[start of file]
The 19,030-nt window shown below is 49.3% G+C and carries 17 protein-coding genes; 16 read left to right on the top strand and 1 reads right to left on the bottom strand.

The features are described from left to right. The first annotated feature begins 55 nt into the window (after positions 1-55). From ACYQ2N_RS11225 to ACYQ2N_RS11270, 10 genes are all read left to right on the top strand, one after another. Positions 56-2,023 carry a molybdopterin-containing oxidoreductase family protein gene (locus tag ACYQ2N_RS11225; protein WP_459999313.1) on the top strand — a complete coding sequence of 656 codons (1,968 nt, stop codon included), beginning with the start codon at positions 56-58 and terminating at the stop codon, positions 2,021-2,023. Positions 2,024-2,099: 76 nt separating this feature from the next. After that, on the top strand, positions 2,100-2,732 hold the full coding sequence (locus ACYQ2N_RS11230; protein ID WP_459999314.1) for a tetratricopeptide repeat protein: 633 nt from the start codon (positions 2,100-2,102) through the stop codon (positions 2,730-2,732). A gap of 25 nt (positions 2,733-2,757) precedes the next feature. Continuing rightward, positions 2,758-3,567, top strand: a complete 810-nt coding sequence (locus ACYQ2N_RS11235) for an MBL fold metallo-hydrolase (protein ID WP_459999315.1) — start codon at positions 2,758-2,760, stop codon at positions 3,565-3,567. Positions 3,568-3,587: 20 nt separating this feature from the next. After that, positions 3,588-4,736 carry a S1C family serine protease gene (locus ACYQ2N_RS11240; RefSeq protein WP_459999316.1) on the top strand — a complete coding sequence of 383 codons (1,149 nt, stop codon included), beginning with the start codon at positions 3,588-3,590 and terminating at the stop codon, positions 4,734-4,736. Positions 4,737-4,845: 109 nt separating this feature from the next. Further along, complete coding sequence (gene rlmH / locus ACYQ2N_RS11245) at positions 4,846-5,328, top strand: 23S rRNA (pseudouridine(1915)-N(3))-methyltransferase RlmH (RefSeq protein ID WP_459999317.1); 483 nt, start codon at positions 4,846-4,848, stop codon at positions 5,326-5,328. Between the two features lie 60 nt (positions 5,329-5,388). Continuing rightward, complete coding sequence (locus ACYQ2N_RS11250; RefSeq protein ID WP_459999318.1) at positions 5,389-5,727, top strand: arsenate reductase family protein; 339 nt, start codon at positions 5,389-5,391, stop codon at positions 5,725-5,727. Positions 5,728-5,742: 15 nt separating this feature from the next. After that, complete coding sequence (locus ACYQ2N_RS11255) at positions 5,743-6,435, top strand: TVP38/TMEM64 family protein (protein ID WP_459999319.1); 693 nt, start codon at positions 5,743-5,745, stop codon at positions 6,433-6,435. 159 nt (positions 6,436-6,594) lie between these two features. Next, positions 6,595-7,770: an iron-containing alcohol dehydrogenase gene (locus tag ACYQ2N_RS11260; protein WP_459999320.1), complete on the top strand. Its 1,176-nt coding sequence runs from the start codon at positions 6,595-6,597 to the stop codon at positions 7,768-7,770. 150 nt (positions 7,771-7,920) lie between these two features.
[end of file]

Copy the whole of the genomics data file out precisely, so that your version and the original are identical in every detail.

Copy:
The 19,030-nt window shown below is 49.3% G+C and carries 17 protein-coding genes; 16 read left to right on the top strand and 1 reads right to left on the bottom strand.

The features are described from left to right. The first annotated feature begins 55 nt into the window (after positions 1-55). From ACYQ2N_RS11225 to ACYQ2N_RS11270, 10 genes are all read left to right on the top strand, one after another. Positions 56-2,023 carry a molybdopterin-containing oxidoreductase family protein gene (locus tag ACYQ2N_RS11225; protein WP_459999313.1) on the top strand — a complete coding sequence of 656 codons (1,968 nt, stop codon included), beginning with the start codon at positions 56-58 and terminating at the stop codon, positions 2,021-2,023. Positions 2,024-2,099: 76 nt separating this feature from the next. After that, on the top strand, positions 2,100-2,732 hold the full coding sequence (locus ACYQ2N_RS11230; protein ID WP_459999314.1) for a tetratricopeptide repeat protein: 633 nt from the start codon (positions 2,100-2,102) through the stop codon (positions 2,730-2,732). A gap of 25 nt (positions 2,733-2,757) precedes the next feature. Continuing rightward, positions 2,758-3,567, top strand: a complete 810-nt coding sequence (locus ACYQ2N_RS11235) for an MBL fold metallo-hydrolase (protein ID WP_459999315.1) — start codon at positions 2,758-2,760, stop codon at positions 3,565-3,567. Positions 3,568-3,587: 20 nt separating this feature from the next. After that, positions 3,588-4,736 carry a S1C family serine protease gene (locus ACYQ2N_RS11240; RefSeq protein WP_459999316.1) on the top strand — a complete coding sequence of 383 codons (1,149 nt, stop codon included), beginning with the start codon at positions 3,588-3,590 and terminating at the stop codon, positions 4,734-4,736. Positions 4,737-4,845: 109 nt separating this feature from the next. Further along, complete coding sequence (gene rlmH / locus ACYQ2N_RS11245) at positions 4,846-5,328, top strand: 23S rRNA (pseudouridine(1915)-N(3))-methyltransferase RlmH (RefSeq protein ID WP_459999317.1); 483 nt, start codon at positions 4,846-4,848, stop codon at positions 5,326-5,328. Between the two features lie 60 nt (positions 5,329-5,388). Continuing rightward, complete coding sequence (locus ACYQ2N_RS11250; RefSeq protein ID WP_459999318.1) at positions 5,389-5,727, top strand: arsenate reductase family protein; 339 nt, start codon at positions 5,389-5,391, stop codon at positions 5,725-5,727. Positions 5,728-5,742: 15 nt separating this feature from the next. After that, complete coding sequence (locus ACYQ2N_RS11255) at positions 5,743-6,435, top strand: TVP38/TMEM64 family protein (protein ID WP_459999319.1); 693 nt, start codon at positions 5,743-5,745, stop codon at positions 6,433-6,435. 159 nt (positions 6,436-6,594) lie between these two features. Next, positions 6,595-7,770: an iron-containing alcohol dehydrogenase gene (locus tag ACYQ2N_RS11260; protein WP_459999320.1), complete on the top strand. Its 1,176-nt coding sequence runs from the start codon at positions 6,595-6,597 to the stop codon at positions 7,768-7,770. 150 nt (positions 7,771-7,920) lie between these two features.